But astonishingly, humans are still doing such tasks. The ability that enables them to do so is what Ammon calls creativity. It is the ability to get out of any defined scheme and invent new ways. If he is right, the human mind cannot be described completely by any one formal theory because humans do things for which mathematicians can prove that no complete formal theory exists.
If the human mind is creative in this way, there would be no fixed laws of thinking. Our thought processes are able to get out of any fixed scheme that could be described as “the laws of thinking” or “the laws of cognition”. If our thinking processes where limited by a set of “laws”, by an algorithm that describes once and for all how thinking works, we would be unable to do mathematics and other activities for which it is possible to proof that creativity in the sense of Ammon’s definition is required (like, for example, programming computers).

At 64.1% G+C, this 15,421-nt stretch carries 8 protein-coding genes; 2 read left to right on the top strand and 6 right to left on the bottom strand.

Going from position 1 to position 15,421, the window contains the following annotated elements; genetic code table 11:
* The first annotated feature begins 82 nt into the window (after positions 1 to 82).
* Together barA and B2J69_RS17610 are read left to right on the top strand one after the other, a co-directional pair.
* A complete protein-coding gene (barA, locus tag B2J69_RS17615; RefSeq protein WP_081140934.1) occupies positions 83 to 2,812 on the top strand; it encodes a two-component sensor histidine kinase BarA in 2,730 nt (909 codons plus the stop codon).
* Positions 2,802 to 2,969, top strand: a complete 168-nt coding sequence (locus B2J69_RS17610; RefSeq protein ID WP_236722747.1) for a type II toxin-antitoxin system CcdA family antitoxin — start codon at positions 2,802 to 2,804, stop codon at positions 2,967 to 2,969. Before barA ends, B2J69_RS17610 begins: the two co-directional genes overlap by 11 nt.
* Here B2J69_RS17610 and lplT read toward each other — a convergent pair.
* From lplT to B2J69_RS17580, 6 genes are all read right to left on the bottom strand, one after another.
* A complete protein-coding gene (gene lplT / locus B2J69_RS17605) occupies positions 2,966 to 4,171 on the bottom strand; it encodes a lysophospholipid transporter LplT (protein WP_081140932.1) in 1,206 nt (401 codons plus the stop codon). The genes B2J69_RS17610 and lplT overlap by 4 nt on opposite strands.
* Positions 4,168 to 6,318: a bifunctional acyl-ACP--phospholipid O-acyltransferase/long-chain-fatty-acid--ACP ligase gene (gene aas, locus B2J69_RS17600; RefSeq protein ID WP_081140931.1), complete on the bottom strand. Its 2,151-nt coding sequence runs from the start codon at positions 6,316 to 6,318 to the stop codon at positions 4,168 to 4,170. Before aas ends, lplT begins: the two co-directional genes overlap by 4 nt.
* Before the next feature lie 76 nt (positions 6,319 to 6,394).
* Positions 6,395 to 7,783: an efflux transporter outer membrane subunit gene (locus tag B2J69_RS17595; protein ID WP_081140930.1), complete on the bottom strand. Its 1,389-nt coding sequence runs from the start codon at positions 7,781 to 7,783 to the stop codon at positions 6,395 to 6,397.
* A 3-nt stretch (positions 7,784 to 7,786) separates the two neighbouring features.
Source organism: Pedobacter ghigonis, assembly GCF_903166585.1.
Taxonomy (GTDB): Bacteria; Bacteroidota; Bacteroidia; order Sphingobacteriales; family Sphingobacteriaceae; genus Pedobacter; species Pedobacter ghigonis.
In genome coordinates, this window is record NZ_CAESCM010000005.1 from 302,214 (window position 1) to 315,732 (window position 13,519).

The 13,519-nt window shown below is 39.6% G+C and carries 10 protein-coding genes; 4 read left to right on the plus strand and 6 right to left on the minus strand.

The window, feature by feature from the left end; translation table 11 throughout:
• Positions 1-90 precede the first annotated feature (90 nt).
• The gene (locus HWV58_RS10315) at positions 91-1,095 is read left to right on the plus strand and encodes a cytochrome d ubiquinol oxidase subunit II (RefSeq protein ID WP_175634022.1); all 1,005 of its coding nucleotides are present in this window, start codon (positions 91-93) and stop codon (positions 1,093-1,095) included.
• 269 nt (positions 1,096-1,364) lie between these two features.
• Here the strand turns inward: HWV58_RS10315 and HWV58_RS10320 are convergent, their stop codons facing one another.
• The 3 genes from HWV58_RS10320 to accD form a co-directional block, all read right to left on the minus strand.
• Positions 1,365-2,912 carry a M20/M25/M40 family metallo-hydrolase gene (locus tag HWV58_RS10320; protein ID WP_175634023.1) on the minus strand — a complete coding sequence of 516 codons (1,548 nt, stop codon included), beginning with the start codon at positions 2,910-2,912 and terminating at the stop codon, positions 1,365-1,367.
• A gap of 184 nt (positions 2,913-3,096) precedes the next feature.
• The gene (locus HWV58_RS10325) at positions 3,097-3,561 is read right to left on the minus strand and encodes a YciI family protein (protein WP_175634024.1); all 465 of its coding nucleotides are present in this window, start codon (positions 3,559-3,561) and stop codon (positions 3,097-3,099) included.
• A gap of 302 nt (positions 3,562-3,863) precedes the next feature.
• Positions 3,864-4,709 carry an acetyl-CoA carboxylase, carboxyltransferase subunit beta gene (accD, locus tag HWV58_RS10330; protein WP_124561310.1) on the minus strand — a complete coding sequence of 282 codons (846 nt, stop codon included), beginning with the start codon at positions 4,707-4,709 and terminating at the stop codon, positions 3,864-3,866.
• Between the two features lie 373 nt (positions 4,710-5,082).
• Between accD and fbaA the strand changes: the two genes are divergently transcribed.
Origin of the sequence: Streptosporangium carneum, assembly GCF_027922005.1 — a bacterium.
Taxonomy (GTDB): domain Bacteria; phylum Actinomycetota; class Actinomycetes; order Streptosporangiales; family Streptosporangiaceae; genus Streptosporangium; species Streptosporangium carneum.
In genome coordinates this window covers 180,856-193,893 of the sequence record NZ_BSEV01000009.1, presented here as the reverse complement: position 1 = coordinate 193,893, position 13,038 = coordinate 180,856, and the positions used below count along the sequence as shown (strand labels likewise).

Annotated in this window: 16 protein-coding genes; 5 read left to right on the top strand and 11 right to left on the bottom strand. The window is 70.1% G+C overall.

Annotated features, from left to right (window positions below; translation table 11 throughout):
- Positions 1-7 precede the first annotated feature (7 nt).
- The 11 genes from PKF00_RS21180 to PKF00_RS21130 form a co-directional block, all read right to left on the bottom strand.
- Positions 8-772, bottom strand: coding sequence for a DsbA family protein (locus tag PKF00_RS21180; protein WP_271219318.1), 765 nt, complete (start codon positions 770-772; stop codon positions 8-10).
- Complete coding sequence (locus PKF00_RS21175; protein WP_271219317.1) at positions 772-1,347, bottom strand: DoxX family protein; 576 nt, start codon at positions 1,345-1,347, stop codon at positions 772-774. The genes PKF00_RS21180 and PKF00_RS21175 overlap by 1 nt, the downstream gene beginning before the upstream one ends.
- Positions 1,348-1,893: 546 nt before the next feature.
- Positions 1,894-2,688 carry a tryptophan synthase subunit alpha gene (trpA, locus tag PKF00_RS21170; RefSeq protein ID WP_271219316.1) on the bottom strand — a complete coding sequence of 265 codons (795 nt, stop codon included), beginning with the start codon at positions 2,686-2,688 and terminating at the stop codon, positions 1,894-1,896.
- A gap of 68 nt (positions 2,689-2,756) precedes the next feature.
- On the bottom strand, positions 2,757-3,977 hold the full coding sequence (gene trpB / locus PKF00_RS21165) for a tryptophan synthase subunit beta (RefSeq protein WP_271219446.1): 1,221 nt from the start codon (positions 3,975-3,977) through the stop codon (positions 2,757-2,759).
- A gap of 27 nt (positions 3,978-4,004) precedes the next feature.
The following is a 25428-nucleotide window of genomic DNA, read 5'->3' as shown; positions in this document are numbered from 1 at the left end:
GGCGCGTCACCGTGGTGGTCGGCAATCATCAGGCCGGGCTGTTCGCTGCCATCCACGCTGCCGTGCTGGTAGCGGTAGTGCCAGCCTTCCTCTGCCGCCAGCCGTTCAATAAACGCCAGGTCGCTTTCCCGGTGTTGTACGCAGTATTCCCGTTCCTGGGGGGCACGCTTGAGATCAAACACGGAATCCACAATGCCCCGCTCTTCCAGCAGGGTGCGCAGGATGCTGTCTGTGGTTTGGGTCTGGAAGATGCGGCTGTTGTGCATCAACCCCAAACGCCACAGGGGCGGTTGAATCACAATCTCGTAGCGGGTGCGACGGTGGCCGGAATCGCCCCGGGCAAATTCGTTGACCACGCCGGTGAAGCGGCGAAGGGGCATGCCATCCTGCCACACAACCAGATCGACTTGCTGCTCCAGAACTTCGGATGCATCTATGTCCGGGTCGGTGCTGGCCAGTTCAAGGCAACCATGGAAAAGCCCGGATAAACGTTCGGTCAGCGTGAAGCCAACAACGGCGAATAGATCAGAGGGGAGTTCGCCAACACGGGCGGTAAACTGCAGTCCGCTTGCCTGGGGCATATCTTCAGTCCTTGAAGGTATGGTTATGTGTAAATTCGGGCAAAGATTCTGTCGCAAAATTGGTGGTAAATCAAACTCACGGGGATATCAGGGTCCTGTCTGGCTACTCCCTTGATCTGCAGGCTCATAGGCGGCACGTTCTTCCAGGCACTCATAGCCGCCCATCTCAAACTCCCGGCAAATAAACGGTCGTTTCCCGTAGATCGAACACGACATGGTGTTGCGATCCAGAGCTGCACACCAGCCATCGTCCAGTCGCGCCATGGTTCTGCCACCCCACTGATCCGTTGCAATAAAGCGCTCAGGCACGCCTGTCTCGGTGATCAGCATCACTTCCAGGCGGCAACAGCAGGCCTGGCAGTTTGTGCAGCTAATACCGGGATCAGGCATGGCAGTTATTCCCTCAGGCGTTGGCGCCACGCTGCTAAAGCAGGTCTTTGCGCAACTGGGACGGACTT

However, there are no mysterious processes needed to describe creativity. Ammon thinks that it is possible to create computer programs that are creative in the sense of his definition. And in his article An Eﬀective Procedure for Computing “Uncomputable” Functions he has shown that such computer programs are indeed possible.
Such programs have the strange property that they cannot be described completely by any formal theory. What does that mean?
Think of a formal theory as a box. There are some things that fit into the box and others that don’t. A formal theory is similar to such a box in a way. A formal theory describes a set of statements. The ones that fit into the “box” are “derivable” inside that formal theory.